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Epilepsy

Epilepsy

Epilepsy

Epilepsy is a disorder of the brain characterized by repeated seizures. A seizure is usually defined as a sudden alteration of behavior due to a temporary change in the electrical functioning of the brain. Normally, the brain continuously generates tiny electrical impulses in an orderly pattern. These impulses travel along neurons — the network of nerve cells in the brain — and throughout the whole body via chemical messengers called neurotransmitters.

In epilepsy the brain’s electrical rhythms have a tendency to become imbalanced, resulting in recurrent seizures. In patients with seizures, the normal electrical pattern is disrupted by sudden and synchronized bursts of electrical energy that may briefly affect their consciousness, movements or sensations.

Epilepsy is usually diagnosed after a person has had at least two seizures that were not caused by some known medical condition, such as alcohol withdrawal or extremely low blood sugar.

If seizures arise from a specific area of the brain, then the initial symptoms of the seizure often reflect the functions of that area. The right half of the brain controls the left side of the body, and the left half of the brain controls the right side of the body. For example, if a seizure starts from the right side of the brain in the area that controls movement in the thumb, then the seizure may begin with jerking of the left thumb or hand.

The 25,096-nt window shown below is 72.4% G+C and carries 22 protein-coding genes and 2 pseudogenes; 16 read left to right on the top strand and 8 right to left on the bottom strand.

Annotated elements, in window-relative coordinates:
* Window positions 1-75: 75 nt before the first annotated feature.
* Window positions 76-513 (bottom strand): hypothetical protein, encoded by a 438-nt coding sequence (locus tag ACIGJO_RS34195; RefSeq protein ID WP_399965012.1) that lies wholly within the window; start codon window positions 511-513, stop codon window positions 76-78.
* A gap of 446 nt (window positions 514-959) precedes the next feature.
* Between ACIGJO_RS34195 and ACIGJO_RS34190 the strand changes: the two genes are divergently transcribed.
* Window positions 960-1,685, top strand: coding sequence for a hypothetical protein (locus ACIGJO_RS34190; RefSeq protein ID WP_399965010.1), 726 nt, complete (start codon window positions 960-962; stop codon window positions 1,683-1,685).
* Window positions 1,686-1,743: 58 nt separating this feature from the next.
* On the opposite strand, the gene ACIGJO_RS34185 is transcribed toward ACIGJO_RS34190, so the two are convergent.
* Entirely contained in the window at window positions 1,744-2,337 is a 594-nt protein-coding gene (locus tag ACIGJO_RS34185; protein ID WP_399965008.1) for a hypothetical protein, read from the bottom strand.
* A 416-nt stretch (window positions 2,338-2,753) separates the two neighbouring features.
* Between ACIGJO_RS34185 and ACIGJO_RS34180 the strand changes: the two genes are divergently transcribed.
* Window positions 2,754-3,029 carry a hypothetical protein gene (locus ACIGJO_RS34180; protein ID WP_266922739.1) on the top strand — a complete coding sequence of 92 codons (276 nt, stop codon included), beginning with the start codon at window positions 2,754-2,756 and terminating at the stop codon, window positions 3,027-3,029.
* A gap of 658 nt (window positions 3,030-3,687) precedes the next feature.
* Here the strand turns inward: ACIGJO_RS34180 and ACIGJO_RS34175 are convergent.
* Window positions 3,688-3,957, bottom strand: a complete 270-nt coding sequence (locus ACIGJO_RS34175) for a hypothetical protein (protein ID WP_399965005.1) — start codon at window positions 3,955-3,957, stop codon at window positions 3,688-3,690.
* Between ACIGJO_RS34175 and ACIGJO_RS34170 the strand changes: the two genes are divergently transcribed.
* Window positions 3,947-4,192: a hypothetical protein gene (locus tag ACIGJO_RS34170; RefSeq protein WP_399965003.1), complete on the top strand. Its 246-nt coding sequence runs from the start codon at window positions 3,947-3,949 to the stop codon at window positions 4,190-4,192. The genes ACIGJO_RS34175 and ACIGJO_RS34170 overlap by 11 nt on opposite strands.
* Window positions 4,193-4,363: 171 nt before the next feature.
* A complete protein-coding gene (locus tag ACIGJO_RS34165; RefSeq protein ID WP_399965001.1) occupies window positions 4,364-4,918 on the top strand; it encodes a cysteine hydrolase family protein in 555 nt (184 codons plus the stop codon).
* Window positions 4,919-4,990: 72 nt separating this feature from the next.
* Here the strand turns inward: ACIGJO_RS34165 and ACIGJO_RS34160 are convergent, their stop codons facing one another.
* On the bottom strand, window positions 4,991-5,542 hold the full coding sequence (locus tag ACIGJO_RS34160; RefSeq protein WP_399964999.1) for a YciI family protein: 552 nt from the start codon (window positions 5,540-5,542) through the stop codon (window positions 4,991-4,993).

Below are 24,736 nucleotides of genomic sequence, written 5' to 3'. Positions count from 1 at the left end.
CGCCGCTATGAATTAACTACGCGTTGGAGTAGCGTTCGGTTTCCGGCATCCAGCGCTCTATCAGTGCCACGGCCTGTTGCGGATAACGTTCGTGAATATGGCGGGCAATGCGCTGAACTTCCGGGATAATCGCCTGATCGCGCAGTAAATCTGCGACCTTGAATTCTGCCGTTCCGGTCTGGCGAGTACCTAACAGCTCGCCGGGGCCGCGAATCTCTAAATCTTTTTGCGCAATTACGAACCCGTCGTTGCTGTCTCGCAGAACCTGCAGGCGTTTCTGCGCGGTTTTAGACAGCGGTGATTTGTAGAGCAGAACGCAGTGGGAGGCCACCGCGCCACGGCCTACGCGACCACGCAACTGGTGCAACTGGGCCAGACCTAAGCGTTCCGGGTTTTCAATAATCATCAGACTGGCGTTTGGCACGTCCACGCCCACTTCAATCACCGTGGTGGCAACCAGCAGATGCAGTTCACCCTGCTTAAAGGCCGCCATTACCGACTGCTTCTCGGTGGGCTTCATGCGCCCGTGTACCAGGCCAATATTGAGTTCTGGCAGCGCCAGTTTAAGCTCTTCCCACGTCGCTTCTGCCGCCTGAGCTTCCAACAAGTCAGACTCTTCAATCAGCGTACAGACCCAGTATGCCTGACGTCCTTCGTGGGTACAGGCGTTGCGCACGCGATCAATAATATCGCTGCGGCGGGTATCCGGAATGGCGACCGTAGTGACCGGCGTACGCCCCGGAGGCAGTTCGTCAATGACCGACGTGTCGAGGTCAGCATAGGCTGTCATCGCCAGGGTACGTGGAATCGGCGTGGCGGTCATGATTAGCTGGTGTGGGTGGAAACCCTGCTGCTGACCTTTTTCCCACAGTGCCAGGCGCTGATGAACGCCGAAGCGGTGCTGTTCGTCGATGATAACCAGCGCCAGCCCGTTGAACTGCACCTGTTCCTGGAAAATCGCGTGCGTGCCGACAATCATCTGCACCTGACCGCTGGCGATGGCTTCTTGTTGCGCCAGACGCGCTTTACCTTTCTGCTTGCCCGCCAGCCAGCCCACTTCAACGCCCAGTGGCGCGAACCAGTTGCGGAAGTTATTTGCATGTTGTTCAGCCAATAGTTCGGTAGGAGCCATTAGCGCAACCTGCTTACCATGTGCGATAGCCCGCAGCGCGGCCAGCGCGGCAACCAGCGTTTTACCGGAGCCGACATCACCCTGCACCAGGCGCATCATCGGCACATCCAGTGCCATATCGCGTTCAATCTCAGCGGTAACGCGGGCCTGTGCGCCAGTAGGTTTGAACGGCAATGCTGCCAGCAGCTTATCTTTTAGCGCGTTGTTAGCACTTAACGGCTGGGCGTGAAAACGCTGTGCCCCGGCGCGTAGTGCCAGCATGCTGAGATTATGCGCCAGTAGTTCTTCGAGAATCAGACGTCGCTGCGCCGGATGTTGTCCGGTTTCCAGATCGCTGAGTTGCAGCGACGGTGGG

Treatment

Epilepsy may be treated with antiepileptic medications (AEDs), diet therapy and surgery. Medications are the initial treatment choice for almost all patients with multiple seizures. Some patients who only have a single seizure and whose tests do not indicate a high likelihood of seizure recurrence may not need medications. The medications treat the symptoms of epilepsy (the seizures), rather than curing the underlying condition. They are highly effective and completely control seizures in the majority (approximately 70%) of patients. The drugs prevent seizures from starting by reducing the tendency of brain cells to send excessive and confused electrical signals.

Surgical Procedures. Surgery for the treatment of epilepsy involves resection, disconnection, stereotactic radiosurgery or implantation of neuromodulation devices. Within these categories, there are multiple options depending on the clinical scenario.

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